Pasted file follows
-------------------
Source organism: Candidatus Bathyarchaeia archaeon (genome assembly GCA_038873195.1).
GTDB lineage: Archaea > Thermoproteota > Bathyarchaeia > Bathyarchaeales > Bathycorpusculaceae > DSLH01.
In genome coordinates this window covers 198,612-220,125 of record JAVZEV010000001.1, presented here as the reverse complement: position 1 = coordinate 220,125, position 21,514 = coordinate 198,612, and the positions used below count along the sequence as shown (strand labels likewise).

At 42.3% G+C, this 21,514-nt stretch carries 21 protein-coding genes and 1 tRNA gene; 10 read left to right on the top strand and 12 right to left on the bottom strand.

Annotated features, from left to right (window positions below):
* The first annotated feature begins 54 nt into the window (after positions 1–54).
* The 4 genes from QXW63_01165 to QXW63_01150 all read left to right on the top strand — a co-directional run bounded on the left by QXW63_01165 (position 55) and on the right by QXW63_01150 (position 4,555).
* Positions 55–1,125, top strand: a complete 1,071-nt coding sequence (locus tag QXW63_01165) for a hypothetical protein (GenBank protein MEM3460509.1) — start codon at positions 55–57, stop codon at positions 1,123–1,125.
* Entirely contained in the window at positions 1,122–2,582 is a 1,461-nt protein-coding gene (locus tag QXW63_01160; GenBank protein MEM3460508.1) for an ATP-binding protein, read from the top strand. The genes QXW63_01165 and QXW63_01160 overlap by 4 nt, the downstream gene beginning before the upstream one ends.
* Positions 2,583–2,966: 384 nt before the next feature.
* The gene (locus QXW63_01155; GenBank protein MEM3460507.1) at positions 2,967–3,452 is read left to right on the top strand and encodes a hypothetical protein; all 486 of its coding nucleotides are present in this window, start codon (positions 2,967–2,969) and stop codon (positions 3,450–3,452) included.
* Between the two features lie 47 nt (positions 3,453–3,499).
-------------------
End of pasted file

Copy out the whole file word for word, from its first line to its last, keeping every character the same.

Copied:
Source organism: Candidatus Bathyarchaeia archaeon (genome assembly GCA_038873195.1).
GTDB lineage: Archaea > Thermoproteota > Bathyarchaeia > Bathyarchaeales > Bathycorpusculaceae > DSLH01.
In genome coordinates this window covers 198,612-220,125 of record JAVZEV010000001.1, presented here as the reverse complement: position 1 = coordinate 220,125, position 21,514 = coordinate 198,612, and the positions used below count along the sequence as shown (strand labels likewise).

At 42.3% G+C, this 21,514-nt stretch carries 21 protein-coding genes and 1 tRNA gene; 10 read left to right on the top strand and 12 right to left on the bottom strand.

Annotated features, from left to right (window positions below):
* The first annotated feature begins 54 nt into the window (after positions 1–54).
* The 4 genes from QXW63_01165 to QXW63_01150 all read left to right on the top strand — a co-directional run bounded on the left by QXW63_01165 (position 55) and on the right by QXW63_01150 (position 4,555).
* Positions 55–1,125, top strand: a complete 1,071-nt coding sequence (locus tag QXW63_01165) for a hypothetical protein (GenBank protein MEM3460509.1) — start codon at positions 55–57, stop codon at positions 1,123–1,125.
* Entirely contained in the window at positions 1,122–2,582 is a 1,461-nt protein-coding gene (locus tag QXW63_01160; GenBank protein MEM3460508.1) for an ATP-binding protein, read from the top strand. The genes QXW63_01165 and QXW63_01160 overlap by 4 nt, the downstream gene beginning before the upstream one ends.
* Positions 2,583–2,966: 384 nt before the next feature.
* The gene (locus QXW63_01155; GenBank protein MEM3460507.1) at positions 2,967–3,452 is read left to right on the top strand and encodes a hypothetical protein; all 486 of its coding nucleotides are present in this window, start codon (positions 2,967–2,969) and stop codon (positions 3,450–3,452) included.
* Between the two features lie 47 nt (positions 3,453–3,499).